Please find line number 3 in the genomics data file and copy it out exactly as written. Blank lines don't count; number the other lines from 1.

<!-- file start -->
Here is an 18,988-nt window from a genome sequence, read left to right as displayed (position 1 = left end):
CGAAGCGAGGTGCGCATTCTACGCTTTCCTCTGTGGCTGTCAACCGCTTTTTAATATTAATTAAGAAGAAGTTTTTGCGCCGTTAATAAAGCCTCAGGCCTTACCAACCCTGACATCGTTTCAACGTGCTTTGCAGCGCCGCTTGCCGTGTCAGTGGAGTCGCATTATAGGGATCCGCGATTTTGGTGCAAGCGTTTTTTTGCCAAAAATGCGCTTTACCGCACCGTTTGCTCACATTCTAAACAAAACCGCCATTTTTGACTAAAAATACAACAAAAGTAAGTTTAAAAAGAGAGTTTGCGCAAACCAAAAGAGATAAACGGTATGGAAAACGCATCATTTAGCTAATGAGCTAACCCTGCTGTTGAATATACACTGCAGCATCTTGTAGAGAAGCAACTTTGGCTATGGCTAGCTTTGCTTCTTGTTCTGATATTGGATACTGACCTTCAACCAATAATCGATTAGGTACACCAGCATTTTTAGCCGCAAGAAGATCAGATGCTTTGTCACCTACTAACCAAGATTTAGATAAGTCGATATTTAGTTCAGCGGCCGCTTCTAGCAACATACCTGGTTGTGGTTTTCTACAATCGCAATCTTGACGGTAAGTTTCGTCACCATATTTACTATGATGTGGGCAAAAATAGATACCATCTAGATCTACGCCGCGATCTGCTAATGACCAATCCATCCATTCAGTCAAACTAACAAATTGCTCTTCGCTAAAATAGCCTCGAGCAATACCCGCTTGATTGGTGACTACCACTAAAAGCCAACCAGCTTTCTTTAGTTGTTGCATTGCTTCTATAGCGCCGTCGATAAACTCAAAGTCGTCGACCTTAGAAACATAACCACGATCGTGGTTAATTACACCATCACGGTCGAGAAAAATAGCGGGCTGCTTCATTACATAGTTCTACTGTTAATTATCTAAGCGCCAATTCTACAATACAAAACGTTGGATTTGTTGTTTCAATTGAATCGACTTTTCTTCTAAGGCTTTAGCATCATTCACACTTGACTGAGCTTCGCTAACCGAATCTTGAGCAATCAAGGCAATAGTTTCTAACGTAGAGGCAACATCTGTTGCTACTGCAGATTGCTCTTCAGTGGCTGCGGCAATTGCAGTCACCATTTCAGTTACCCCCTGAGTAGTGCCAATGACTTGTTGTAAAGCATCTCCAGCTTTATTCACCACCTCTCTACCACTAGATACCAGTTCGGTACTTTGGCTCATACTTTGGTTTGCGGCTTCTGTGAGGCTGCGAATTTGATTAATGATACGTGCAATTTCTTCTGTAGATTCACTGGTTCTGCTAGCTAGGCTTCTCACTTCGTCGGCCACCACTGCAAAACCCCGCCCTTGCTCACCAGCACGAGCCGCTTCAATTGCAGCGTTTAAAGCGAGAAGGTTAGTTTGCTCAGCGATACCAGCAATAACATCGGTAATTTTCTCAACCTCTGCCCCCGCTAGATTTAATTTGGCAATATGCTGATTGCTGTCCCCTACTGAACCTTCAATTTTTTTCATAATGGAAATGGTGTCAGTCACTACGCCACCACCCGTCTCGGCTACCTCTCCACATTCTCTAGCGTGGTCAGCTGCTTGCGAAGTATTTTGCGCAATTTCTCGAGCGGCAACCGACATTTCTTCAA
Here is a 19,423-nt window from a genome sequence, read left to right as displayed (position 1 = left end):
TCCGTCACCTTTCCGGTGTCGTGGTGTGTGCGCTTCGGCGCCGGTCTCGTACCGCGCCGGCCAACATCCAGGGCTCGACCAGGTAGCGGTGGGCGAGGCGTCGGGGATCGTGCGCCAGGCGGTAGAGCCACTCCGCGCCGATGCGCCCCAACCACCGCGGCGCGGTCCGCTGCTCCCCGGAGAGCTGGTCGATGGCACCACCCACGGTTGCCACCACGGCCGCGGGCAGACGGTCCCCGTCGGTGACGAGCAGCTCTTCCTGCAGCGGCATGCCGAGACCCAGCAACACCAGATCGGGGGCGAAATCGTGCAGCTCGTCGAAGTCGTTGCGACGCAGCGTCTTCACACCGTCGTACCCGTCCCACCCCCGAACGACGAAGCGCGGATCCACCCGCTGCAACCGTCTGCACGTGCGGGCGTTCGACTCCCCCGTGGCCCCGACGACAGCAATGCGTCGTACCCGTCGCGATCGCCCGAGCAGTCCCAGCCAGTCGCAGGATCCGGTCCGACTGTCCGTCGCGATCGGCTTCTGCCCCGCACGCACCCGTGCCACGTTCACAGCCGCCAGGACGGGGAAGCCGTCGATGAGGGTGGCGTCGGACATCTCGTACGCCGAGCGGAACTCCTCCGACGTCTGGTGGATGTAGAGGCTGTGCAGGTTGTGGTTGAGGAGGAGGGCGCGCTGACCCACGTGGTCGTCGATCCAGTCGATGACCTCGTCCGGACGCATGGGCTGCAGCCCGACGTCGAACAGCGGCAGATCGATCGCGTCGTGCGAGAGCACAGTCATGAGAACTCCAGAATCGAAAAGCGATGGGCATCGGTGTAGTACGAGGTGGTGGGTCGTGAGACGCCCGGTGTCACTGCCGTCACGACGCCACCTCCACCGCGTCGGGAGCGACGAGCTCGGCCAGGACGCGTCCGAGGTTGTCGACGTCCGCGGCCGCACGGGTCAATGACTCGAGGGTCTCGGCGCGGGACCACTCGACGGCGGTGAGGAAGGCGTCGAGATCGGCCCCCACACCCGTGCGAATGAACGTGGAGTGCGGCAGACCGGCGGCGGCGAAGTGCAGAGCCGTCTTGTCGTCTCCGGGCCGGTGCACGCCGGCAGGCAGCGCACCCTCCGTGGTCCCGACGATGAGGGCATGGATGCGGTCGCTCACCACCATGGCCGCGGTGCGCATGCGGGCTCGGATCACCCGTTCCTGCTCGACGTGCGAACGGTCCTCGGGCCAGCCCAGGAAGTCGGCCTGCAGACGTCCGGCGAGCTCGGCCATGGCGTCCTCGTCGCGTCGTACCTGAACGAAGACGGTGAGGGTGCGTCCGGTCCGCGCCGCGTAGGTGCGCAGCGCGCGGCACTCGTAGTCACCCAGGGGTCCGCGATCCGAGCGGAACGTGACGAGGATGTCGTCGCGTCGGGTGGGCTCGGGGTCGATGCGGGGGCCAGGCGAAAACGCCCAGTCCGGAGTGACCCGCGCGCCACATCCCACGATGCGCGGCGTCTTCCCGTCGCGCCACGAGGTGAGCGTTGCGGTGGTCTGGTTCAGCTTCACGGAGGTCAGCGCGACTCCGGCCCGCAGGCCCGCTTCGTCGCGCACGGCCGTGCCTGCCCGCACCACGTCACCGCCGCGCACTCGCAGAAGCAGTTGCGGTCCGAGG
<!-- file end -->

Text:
Here is a 19,423-nt window from a genome sequence, read left to right as displayed (position 1 = left end):